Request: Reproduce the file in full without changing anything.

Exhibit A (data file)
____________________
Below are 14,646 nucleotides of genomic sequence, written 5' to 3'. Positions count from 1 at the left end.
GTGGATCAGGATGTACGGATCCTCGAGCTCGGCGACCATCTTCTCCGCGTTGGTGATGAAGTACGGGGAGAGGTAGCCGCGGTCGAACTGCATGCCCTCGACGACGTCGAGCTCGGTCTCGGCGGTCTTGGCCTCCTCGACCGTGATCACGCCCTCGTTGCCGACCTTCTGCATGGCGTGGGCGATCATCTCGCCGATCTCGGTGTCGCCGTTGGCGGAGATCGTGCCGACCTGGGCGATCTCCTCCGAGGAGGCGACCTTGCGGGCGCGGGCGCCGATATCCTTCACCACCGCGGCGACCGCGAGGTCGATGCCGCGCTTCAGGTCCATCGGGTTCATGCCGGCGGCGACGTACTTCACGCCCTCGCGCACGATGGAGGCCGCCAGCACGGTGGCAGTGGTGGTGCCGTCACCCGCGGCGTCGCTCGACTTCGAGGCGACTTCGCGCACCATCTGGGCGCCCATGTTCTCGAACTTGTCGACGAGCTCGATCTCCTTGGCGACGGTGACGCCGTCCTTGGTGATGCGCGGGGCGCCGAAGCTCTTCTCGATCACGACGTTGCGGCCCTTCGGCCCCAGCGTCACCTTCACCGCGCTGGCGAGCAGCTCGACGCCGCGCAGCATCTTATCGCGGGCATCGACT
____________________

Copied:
Below are 14,646 nucleotides of genomic sequence, written 5' to 3'. Positions count from 1 at the left end.
GTGGATCAGGATGTACGGATCCTCGAGCTCGGCGACCATCTTCTCCGCGTTGGTGATGAAGTACGGGGAGAGGTAGCCGCGGTCGAACTGCATGCCCTCGACGACGTCGAGCTCGGTCTCGGCGGTCTTGGCCTCCTCGACCGTGATCACGCCCTCGTTGCCGACCTTCTGCATGGCGTGGGCGATCATCTCGCCGATCTCGGTGTCGCCGTTGGCGGAGATCGTGCCGACCTGGGCGATCTCCTCCGAGGAGGCGACCTTGCGGGCGCGGGCGCCGATATCCTTCACCACCGCGGCGACCGCGAGGTCGATGCCGCGCTTCAGGTCCATCGGGTTCATGCCGGCGGCGACGTACTTCACGCCCTCGCGCACGATGGAGGCCGCCAGCACGGTGGCAGTGGTGGTGCCGTCACCCGCGGCGTCGCTCGACTTCGAGGCGACTTCGCGCACCATCTGGGCGCCCATGTTCTCGAACTTGTCGACGAGCTCGATCTCCTTGGCGACGGTGACGCCGTCCTTGGTGATGCGCGGGGCGCCGAAGCTCTTCTCGATCACGACGTTGCGGCCCTTCGGCCCCAGCGTCACCTTCACCGCGCTGGCGAGCAGCTCGACGCCGCGCAGCATCTTATCGCGGGCATCGACT